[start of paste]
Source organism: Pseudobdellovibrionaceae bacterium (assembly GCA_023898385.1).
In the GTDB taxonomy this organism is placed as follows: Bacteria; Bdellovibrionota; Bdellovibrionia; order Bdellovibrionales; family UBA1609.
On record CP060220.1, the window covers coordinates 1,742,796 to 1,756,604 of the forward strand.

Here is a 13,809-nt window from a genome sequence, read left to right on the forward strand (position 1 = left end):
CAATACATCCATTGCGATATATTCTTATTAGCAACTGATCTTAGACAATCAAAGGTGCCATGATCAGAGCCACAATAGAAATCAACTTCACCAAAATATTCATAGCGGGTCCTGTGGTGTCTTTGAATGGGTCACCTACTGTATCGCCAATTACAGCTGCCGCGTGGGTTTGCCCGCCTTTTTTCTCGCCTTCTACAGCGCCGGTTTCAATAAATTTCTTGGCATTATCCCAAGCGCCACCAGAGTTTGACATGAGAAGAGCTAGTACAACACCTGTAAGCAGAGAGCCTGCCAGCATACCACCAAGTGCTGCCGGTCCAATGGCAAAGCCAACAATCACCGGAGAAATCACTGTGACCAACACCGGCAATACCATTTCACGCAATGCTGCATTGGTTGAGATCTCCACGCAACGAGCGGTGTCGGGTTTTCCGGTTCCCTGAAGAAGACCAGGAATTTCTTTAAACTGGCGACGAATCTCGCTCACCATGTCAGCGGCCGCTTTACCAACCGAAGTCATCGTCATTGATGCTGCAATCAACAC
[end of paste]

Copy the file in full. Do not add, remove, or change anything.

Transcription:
Source organism: Pseudobdellovibrionaceae bacterium (assembly GCA_023898385.1).
In the GTDB taxonomy this organism is placed as follows: Bacteria; Bdellovibrionota; Bdellovibrionia; order Bdellovibrionales; family UBA1609.
On record CP060220.1, the window covers coordinates 1,742,796 to 1,756,604 of the forward strand.

Here is a 13,809-nt window from a genome sequence, read left to right on the forward strand (position 1 = left end):
CAATACATCCATTGCGATATATTCTTATTAGCAACTGATCTTAGACAATCAAAGGTGCCATGATCAGAGCCACAATAGAAATCAACTTCACCAAAATATTCATAGCGGGTCCTGTGGTGTCTTTGAATGGGTCACCTACTGTATCGCCAATTACAGCTGCCGCGTGGGTTTGCCCGCCTTTTTTCTCGCCTTCTACAGCGCCGGTTTCAATAAATTTCTTGGCATTATCCCAAGCGCCACCAGAGTTTGACATGAGAAGAGCTAGTACAACACCTGTAAGCAGAGAGCCTGCCAGCATACCACCAAGTGCTGCCGGTCCAATGGCAAAGCCAACAATCACCGGAGAAATCACTGTGACCAACACCGGCAATACCATTTCACGCAATGCTGCATTGGTTGAGATCTCCACGCAACGAGCGGTGTCGGGTTTTCCGGTTCCCTGAAGAAGACCAGGAATTTCTTTAAACTGGCGACGAATCTCGCTCACCATGTCAGCGGCCGCTTTACCAACCGAAGTCATCGTCATTGATGCTGCAATCAACAC